Okay, that’s a little spun for a headline here, but right now, it sure feels right.
You see, Republicans in the Senate blocked further consideration of a bill that would have allowed the Justice Department to pursue OPEC members for price fixing, from the Post:
The bill also would have instructed the Justice Department to pursue members of OPEC for alleged price fixing and required oil traders to put up more cash on futures exchanges to address speculation, which many observers believe is contributing to the unprecedented run-up in world crude oil prices.
The bill did a few other things as well, like taxing oil company windfall profits as well, but the goal here is that they want to drill. Yep, the Republicans in the Senate, with their heads up their asses, continue to deny global warming and their idea on global warming is to drive more, burn more and drill more. Again, from the post:
They said the nation could combat high fuel prices more effectively by increasing domestic oil supplies by permitting new exploration in the Arctic National Wildlife Refuge and in waters on the Outer Continental Shelf. Most congressional Democrats oppose drilling in those areas.
But for once, I have to agree with Kay Bailey Hutchison on this one:
Sen. Kay Bailey Hutchison (R-Tex.) added: "Anyone in America who is filling their gas tank must think that Congress is fiddling while Rome burns. The idea that we would bring up a bill that is called an energy plan, that has no energy production in it, is ludicrous."
Of course, her stand would make more sense if she also supported tax breaks for renewable energy, ah but there’s no need for that sort of thing. Of course, I think that Sherrod Brown hit the nail on the head in this Politico piece by way of CBS News (BTW, Politico, do you also note all the conservative Senators? I’m guessing, you don’t…good thing that Sherrod doesn’t mind being labeled).
Brown, a liberal freshman senator whose home state of Ohio has been particularly hard hit by manufacturing job loss, seemed almost apologetic for voting against the bill. He called global warming "the moral question of our time" and said he supported a cap and trade system. But Brown said he feared that the cap and trade system as written would allow the United States to "export emissions" rather than reducing them because foreign countries without tough pollution standards would take the U.S. jobs eliminated under a cap and trade mandate.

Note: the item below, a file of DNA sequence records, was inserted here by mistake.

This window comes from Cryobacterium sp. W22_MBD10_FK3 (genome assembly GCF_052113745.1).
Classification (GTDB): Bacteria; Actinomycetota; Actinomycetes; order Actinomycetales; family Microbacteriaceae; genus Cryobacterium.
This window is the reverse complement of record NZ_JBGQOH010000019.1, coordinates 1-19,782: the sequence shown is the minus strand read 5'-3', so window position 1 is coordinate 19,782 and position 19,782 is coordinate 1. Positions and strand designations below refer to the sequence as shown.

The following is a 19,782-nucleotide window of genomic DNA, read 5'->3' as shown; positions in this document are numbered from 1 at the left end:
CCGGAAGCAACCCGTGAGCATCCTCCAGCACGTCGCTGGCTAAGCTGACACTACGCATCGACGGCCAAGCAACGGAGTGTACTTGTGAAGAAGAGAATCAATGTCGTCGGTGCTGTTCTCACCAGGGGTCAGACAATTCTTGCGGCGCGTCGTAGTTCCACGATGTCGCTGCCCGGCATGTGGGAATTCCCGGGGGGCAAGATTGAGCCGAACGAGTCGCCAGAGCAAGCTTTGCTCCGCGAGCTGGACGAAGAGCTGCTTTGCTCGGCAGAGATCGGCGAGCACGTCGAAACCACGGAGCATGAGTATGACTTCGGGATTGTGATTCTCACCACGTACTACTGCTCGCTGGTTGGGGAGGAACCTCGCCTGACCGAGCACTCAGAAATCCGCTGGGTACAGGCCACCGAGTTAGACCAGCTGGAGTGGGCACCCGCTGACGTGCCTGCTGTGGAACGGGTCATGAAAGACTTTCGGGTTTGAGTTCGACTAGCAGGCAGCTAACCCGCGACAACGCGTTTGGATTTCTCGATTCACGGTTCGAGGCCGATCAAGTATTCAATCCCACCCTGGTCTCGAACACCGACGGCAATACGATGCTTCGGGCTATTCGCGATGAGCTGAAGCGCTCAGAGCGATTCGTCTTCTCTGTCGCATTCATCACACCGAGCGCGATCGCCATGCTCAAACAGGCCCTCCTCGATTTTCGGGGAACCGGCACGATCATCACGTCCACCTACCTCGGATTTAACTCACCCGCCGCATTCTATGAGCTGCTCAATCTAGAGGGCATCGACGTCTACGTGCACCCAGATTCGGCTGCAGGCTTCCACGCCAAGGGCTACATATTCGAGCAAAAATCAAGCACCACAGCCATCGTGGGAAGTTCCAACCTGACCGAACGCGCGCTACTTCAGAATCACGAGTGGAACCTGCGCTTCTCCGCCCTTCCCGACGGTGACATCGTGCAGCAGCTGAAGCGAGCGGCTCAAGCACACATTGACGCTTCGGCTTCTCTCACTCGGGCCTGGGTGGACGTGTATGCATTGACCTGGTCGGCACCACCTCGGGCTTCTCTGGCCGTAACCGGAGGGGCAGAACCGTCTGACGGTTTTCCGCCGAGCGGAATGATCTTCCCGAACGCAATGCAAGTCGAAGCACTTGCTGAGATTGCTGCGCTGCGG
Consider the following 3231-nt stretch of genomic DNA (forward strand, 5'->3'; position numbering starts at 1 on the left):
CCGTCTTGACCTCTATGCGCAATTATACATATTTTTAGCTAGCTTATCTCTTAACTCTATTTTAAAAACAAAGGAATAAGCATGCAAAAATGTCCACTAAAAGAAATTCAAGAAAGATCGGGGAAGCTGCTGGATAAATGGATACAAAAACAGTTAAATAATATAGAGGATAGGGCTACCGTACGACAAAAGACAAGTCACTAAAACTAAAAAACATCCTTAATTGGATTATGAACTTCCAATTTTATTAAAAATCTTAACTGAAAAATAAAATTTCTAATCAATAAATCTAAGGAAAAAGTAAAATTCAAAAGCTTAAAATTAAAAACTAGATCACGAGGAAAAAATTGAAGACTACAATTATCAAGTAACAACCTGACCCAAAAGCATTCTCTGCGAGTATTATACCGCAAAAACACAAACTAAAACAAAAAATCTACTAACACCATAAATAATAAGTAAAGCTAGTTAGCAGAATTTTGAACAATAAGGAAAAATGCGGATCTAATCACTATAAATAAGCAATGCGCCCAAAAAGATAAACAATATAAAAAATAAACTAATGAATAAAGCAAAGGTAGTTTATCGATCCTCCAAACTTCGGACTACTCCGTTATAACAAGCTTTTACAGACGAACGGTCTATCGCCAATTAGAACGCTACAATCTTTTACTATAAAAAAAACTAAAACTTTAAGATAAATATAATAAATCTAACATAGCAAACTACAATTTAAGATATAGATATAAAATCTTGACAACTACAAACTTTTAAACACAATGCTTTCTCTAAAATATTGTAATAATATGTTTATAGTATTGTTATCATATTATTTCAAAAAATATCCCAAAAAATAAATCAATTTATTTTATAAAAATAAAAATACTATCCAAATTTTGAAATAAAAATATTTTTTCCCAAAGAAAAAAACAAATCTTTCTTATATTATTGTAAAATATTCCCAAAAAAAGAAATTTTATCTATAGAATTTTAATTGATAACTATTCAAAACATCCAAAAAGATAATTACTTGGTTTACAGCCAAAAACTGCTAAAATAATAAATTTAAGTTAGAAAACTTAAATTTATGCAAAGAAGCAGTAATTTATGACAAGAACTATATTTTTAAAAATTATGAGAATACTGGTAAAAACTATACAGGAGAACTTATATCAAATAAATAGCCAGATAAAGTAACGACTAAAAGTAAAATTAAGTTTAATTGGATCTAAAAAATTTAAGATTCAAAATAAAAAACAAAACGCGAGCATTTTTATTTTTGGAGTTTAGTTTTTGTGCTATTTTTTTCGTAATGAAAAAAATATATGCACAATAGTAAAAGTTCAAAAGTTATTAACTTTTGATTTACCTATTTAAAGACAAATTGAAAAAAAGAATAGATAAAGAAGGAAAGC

Gee, that’s what Brazil, Poland, China and Mexico have been doing for years. Wait, I wonder what the oil executives view all of this is? The NYTimes posted a little ditty on their testimony before Congress and I had to chuckle as the same White Men’s chorus has been sung out loudly by Republicans in Congress lead by the solos of Mitch McConnell:
The executives politely but just as firmly insisted that Congress should focus its efforts on allowing more drilling and exploration for domestic oil — in the Arctic National Wildlife Refuge, offshore in the Atlantic and Pacific, and in the eastern Gulf of Mexico. They insisted that they were investing heavily in search of new oil supplies.
And they strongly warned against other measures: any new tax on profits would put American companies at a disadvantage and only further decrease oil supply; a temporary suspension of the federal gas tax would increase demand and only raise prices more; lawsuits against foreign nations would do nothing to lower prices.
I was really worried that the CEO’s that make more than I can even think of could actually sit before Congress and tell them and the world that lower profits is bad for the world because it means more money paid by the little guy. I’d probably buy this argument if one of them even knew what it meant to be a little guy.
On the issue of Fuel costs, Food Costs and drilling in ANWR, Republicans are dead wrong. Their half assed backwards and wrong. But what’s worse is that any of us in this country could even have illusions that anything is going to bring down the price of oil. Oil isn’t the future, it’s the past and we need to invest in renewable sources for energy. If we don’t, there will not be roads to repair, crops to harvest or houses to heat. Life as we’ve known it over the past 100 years is over and we need to find the next great thing, we need to find our next “oil” to meet our energy needs.
Oil is finite and until we all realize this, we’re all screwed. I suppose that's what Oil Executives love, screwing consumers. And it Oil Execs love it, you know thier lap dogs, Congressional Republicans, can't wait to help them do it.